Orthopaedic Implants in Children: Survey Results Regarding Routine Removal by the Pediatric and Nonpediatric Specialists

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Abstract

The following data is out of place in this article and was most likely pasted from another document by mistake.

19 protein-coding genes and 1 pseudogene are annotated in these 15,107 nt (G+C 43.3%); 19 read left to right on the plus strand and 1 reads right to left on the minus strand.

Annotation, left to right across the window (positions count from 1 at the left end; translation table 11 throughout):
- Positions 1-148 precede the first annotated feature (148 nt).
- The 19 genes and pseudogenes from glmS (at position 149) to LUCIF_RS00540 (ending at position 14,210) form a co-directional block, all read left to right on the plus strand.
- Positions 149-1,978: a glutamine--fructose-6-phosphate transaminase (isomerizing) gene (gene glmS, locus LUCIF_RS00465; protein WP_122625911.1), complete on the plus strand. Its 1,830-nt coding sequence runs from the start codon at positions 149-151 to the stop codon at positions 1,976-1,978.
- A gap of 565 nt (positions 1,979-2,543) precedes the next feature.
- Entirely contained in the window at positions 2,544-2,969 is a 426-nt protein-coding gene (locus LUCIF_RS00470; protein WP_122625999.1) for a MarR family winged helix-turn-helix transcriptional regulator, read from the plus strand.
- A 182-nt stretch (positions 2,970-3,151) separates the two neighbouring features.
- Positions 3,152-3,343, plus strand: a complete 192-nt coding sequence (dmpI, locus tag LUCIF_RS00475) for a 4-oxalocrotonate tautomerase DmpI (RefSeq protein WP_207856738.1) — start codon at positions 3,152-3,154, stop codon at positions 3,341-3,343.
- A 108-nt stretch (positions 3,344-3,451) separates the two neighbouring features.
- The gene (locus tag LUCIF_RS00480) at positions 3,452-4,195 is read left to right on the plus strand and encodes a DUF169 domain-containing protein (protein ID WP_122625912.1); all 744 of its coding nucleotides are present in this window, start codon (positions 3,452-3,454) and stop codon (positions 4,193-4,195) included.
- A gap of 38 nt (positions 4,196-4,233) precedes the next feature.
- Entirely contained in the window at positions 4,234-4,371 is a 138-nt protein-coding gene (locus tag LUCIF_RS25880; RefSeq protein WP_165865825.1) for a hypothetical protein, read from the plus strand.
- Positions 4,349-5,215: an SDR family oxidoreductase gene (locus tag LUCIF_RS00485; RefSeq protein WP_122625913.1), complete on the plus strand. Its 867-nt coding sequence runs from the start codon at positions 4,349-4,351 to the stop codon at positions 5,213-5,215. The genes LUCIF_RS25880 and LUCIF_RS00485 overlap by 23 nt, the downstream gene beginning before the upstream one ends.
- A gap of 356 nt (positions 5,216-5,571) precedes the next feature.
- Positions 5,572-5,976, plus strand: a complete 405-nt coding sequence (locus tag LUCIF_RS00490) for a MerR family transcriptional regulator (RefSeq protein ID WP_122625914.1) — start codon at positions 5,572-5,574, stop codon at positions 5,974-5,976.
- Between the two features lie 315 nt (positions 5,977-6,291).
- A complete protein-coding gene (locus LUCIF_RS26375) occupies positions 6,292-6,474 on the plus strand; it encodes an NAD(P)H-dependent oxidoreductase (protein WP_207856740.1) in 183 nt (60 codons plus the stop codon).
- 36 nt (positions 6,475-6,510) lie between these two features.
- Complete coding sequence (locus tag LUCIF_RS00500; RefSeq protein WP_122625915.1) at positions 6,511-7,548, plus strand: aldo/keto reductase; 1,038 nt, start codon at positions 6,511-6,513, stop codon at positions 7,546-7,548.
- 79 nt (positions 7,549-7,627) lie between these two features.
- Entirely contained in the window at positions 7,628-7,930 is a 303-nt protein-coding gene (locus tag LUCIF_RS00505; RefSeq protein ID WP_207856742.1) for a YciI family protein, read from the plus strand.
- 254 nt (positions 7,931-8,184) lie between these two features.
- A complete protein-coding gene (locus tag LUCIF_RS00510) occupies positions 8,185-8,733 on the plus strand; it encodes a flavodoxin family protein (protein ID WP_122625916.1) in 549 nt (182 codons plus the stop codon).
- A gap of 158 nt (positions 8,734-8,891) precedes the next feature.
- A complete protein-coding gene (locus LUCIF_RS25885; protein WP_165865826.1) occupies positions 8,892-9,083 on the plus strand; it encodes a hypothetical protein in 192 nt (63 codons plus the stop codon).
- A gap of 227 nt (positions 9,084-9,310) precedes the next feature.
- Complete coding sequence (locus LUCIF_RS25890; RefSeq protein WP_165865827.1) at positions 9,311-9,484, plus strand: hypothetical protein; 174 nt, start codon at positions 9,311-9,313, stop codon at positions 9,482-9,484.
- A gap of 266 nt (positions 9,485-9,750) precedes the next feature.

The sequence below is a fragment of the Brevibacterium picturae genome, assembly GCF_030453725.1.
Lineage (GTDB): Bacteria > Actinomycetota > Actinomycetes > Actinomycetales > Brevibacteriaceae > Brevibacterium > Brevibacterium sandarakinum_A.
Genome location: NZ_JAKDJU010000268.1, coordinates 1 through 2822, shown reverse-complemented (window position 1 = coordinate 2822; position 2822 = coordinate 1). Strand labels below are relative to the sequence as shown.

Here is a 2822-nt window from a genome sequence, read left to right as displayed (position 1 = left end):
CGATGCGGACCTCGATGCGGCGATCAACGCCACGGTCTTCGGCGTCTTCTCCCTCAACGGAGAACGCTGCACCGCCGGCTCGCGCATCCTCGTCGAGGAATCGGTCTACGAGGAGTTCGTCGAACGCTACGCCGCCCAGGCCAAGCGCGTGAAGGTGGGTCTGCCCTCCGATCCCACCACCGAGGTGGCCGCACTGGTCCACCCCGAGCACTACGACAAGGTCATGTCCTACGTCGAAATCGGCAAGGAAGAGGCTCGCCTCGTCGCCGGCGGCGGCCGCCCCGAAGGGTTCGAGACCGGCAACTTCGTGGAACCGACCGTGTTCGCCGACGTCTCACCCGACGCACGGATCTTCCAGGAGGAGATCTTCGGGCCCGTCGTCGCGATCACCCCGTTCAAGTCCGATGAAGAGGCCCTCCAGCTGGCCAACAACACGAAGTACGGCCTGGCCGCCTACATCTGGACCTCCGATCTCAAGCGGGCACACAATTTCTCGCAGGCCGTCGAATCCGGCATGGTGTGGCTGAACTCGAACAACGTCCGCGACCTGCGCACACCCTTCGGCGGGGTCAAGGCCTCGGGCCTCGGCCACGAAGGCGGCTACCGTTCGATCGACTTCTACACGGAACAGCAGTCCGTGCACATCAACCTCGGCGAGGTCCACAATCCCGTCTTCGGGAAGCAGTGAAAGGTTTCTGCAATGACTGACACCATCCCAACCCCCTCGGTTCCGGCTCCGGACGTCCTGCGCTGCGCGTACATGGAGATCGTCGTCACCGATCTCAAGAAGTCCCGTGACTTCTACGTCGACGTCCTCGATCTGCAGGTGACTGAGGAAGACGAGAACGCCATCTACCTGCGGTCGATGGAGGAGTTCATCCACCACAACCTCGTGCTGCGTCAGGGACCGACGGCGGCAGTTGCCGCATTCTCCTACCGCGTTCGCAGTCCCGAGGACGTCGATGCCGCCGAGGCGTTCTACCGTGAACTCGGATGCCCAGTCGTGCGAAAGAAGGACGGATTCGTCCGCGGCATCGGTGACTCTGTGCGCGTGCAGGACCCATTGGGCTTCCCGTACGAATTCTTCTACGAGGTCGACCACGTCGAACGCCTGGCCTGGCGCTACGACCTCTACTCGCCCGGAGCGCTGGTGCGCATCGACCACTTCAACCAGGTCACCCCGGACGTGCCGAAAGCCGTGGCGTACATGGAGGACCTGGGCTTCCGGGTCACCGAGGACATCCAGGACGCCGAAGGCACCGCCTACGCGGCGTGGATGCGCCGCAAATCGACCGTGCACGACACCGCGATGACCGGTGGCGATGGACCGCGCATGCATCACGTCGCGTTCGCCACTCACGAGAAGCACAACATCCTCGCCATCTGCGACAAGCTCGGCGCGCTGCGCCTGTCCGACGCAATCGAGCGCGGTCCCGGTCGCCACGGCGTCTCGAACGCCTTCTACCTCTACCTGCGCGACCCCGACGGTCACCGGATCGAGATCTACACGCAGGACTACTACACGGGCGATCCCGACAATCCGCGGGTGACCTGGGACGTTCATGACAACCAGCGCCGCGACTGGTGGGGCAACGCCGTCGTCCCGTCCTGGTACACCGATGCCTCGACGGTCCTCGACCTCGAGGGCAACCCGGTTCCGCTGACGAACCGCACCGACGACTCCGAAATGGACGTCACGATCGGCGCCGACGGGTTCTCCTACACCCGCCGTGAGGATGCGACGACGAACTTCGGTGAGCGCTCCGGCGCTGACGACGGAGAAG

The role of orthopaedic implant removal in children is controversial. Some children later require adult reconstruction; implant removal may be difficult or may adversely affect the outcome. The purpose of this study is to compare the opinions of the pediatric and nonpediatric specialists regarding routine implant removal in children. Participants were asked to complete a Web-based questionnaire containing demographics, general opinions, and a series of specific case scenarios related to implant removal/retention. The study group consisted of 273 pediatric, and 99 nonpediatric specialists, with an average of 17-year experience. Regarding asymptomatic, stainless steel implants in children, 41% indicated removal most or all of the time, 36% reported sometimes, and the remaining 22% reported almost never or never. Implant location was the only important factor in the decision to remove or retain the implant. A greater percentage of pediatric specialists endorsed implant retention in the hip or pelvis in older children compared with nonpediatric specialists. More experienced surgeons, regardless of specialty area, recommended implant removal. Pediatric specialists may wish to reconsider their preference to retain large hip implants in older children because their nonpediatric colleagues, who presumably are faced with the removal from these children when they reach adulthood, recommend implant removal once they have served their purpose. The number of such cases and the role of early removal in improving the long-term outcome need further study.

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